Archive for August 2007
Yesterday one of my friend wanted to know how to create a VMWare image. I thought it might be a good idea to write a post about this on my blog. Even though there are many blogs out there that have already explained how to make a VMWare image, it will be easy for me to just point my friends to this URL next time someone asks me about it.
The easiest way to create a vm image is to use easyvmx. Just start by creating a .vmx configuration file by simply filling out this online configuration form:
Today we will create gentoo linux vm.
1. Baisc Info:
Remember that if you are going to use VMWare Player, you must specify
# of CPUs = 1, as VMWare Player does not support more than 1 CPU. The Guest OS can be a 64bit machine as well, but I haven’t tested it yet though.
2. Network configuration:
I have tried Intel Pro/1000 and vlance with NAT and Bridged network and they both seem to work fine.
3. Disk configuration: I generally use 10GB for my VM because nowadays 4.7GB seems little less for modern OSes. I have also read that making the disk SCSI type will improve your VMWare disk performance.
4. CD ROM: You will probably need two of them one for mounting/loading ISO images and another for loading physical CDs/DVDs. NOTE: When using VMWre player, you’ll need to change the ISO image in the configuration file manually to load an ISO image. For example you can set the ISO to install-x86-minimal-2007.0-r1.iso and boot the vm to install gentoo from this iso.The physical cdrom is used to load CDs from your existing cdrom/dvd drive.
You can leave rest of the options un-touched. and Click the “Create Virtual Machine” button. Download the configuration that we created here:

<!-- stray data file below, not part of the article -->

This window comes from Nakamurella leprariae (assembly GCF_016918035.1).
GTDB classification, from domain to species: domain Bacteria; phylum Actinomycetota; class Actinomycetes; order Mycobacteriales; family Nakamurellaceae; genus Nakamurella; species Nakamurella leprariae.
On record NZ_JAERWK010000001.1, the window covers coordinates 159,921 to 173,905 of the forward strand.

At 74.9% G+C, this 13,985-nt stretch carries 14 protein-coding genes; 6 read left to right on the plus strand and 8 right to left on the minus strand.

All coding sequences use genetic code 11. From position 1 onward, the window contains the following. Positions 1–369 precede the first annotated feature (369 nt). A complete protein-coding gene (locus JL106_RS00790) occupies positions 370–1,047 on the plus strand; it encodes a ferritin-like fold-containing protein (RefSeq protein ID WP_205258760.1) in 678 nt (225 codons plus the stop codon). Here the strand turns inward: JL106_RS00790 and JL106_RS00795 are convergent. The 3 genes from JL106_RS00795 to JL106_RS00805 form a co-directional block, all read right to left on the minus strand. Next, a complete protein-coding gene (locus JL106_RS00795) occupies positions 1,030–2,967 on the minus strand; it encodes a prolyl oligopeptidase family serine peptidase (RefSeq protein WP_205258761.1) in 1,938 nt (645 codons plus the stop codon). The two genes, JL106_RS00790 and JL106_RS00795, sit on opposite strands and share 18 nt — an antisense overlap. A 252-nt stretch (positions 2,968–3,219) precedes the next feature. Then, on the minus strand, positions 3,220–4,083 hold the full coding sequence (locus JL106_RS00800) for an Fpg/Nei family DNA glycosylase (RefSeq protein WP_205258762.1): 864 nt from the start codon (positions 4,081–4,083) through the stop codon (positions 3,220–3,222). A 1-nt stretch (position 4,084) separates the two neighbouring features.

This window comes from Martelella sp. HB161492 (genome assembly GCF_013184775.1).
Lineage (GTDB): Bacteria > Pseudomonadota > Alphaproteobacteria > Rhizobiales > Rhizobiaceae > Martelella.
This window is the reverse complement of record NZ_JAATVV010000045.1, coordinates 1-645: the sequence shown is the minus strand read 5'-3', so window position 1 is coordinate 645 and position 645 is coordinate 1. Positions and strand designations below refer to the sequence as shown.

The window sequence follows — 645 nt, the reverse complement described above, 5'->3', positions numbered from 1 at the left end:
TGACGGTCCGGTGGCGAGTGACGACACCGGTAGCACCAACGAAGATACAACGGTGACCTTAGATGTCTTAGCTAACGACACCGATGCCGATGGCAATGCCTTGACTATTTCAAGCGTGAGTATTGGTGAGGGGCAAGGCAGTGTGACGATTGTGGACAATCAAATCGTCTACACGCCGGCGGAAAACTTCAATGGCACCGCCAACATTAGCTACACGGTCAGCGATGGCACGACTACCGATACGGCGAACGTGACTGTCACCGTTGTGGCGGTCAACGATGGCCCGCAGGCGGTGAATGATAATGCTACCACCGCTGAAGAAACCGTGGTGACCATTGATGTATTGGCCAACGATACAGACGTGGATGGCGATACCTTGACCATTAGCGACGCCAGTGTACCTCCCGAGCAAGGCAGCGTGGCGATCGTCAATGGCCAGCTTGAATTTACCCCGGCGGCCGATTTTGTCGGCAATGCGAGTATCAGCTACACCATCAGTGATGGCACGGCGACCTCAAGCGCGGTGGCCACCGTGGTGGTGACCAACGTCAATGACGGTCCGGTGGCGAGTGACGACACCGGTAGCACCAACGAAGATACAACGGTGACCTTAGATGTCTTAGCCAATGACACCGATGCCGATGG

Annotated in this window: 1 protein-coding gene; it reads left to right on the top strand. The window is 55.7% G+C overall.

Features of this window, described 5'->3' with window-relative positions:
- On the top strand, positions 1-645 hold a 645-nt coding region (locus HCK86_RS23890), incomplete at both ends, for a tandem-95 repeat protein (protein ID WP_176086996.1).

http://www.mediafire.com/?5f9d3711d6m (Gentoo_2007.zip, 77Kb).
Also, for people who don’t want to go through all this configuration and then installing the OS itself, there’s a completely configured Gentoo 2007.0 vmware image ready to use. You can download it from here:
http://thepiratebay.org/tor/3723438/Gentoo_2007.0_VMWare_Image(gentoo.zip, 1.95 GB torrent).
Once you download either of the above you must either get theVMWare Player (free version) or the VMWare Server or VMWare Workstation (retail versions can create, manage, compress vmware images and much more). For a n00b I would recommend to get the VMWare Player. Then open the .vmx file from the zip file above using VMWare Player (or VmWare Server).
0. You must have a .spc(Certificate) file and a .pvk(Key) file
1. Download pvkimprt.exe from here.
And yes don’t forget to install the downloaded exe!!
2. To generate a .pfx file run:
pvkimprt -PFX myspcfile.spc mypvkfile.pvk
type in the password and give a pathname
3. Import this file from Firefox
4. Export the certificate from Firefox to a .p12 file
5. This file can be used with jarsigner
6. We also need to know the alias of the .p12 file, so copy the .p12 file to the Java bin directory and run:
keytool -list -storetype pkcs12 -keystore mycert-p12.p12
7. Enter the password
8. Then you will see output like this:
Keystore type: pkcs12
Keystore provider: SunJSSE
Your keystore contains 1 entry
xxxxxxxx-xxxx-xxxx-xxxx-xxxxxxxxxxx, Aug 13, 2007, keyEntry,
Certificate fingerprint (MD5):
9. The xxxx-xxx… number is the alias for the key
10. To sign a jar run:
jarsigner -storetype pkcs12 -keystore mycert-p12.p12 myjar.jar \
Update 18th April 2008:
You can also sign the jar using pkcs12 or .p12 certificate using this:
jarsigner -keystore mycert.p12 -storepass mystorepass -keypass mykeypass -storetype “pkcs12″ -signedjar myjar-signed.jar myjar.jar “xxxxxxxx-xxxx-xxxx-xxxx-xxxxxxxxxxx”
To verify your signed jar do:
jarsigner -verify -verbose -keystore mycert.p12 -storepass mystorepass -keypass mykeypass -storetype “pkcs12″ myjar-signed.jar